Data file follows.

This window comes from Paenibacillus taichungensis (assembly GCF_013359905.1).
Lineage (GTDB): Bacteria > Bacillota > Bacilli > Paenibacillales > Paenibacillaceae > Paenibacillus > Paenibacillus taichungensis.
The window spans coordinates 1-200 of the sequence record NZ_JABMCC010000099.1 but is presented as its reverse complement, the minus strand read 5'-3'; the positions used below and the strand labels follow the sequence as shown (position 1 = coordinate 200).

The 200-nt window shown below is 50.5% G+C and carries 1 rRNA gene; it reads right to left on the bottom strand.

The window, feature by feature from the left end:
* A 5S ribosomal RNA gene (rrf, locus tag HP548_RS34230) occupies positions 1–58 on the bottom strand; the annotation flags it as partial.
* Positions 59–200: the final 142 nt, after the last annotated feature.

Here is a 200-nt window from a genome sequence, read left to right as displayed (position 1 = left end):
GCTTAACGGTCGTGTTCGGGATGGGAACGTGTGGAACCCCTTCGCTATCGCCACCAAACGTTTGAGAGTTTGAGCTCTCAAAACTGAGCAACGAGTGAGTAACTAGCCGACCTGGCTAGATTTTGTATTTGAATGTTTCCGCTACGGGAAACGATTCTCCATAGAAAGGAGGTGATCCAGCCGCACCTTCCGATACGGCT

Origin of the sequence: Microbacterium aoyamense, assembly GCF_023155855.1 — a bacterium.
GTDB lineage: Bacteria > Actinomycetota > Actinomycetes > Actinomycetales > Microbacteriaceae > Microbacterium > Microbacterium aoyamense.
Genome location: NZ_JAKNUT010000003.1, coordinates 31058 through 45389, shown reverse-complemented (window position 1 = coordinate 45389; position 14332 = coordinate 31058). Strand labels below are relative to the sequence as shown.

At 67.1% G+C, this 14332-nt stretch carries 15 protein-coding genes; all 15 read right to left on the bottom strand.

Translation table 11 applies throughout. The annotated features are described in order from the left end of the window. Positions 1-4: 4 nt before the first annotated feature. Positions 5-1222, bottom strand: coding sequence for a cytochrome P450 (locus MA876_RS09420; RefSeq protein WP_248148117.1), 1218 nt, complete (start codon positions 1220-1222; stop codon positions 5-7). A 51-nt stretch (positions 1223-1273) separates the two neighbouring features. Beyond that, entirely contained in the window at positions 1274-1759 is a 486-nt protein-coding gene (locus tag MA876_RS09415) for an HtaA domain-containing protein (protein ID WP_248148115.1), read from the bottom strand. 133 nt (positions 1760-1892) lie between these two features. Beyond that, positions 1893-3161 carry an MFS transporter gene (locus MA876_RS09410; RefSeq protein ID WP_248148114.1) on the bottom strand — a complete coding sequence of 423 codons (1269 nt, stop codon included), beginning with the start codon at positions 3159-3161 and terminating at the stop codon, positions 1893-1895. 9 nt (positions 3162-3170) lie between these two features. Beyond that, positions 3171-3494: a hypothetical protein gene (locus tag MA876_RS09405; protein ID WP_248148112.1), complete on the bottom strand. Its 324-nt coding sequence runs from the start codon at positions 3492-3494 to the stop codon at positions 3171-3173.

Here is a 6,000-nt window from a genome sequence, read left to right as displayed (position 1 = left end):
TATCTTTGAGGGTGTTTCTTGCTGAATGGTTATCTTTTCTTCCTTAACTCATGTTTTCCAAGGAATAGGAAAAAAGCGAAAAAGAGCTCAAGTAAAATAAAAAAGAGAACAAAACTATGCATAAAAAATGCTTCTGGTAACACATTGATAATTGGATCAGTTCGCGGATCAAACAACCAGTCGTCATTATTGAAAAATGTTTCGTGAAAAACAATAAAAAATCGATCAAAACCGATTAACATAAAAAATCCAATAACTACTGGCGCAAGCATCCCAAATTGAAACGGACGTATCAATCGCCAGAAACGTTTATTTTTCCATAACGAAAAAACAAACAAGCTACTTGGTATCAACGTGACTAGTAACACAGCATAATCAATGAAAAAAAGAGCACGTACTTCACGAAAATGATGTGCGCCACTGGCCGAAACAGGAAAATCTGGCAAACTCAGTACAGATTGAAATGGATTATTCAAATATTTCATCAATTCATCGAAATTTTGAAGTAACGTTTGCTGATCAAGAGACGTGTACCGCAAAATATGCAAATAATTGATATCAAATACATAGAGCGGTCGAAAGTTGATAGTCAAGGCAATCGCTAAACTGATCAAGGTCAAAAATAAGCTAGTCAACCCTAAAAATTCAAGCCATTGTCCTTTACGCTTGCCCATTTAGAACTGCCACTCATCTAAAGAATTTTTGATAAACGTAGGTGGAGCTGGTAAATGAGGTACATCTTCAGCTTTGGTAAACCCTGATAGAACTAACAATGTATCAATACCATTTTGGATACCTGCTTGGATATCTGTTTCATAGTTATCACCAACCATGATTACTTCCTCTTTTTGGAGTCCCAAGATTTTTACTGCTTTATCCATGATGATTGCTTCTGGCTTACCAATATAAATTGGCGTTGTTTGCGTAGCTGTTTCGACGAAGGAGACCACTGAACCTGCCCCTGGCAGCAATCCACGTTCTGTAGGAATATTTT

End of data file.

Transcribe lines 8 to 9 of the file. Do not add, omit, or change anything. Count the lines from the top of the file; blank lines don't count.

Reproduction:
Here is a 200-nt window from a genome sequence, read left to right as displayed (position 1 = left end):
GCTTAACGGTCGTGTTCGGGATGGGAACGTGTGGAACCCCTTCGCTATCGCCACCAAACGTTTGAGAGTTTGAGCTCTCAAAACTGAGCAACGAGTGAGTAACTAGCCGACCTGGCTAGATTTTGTATTTGAATGTTTCCGCTACGGGAAACGATTCTCCATAGAAAGGAGGTGATCCAGCCGCACCTTCCGATACGGCT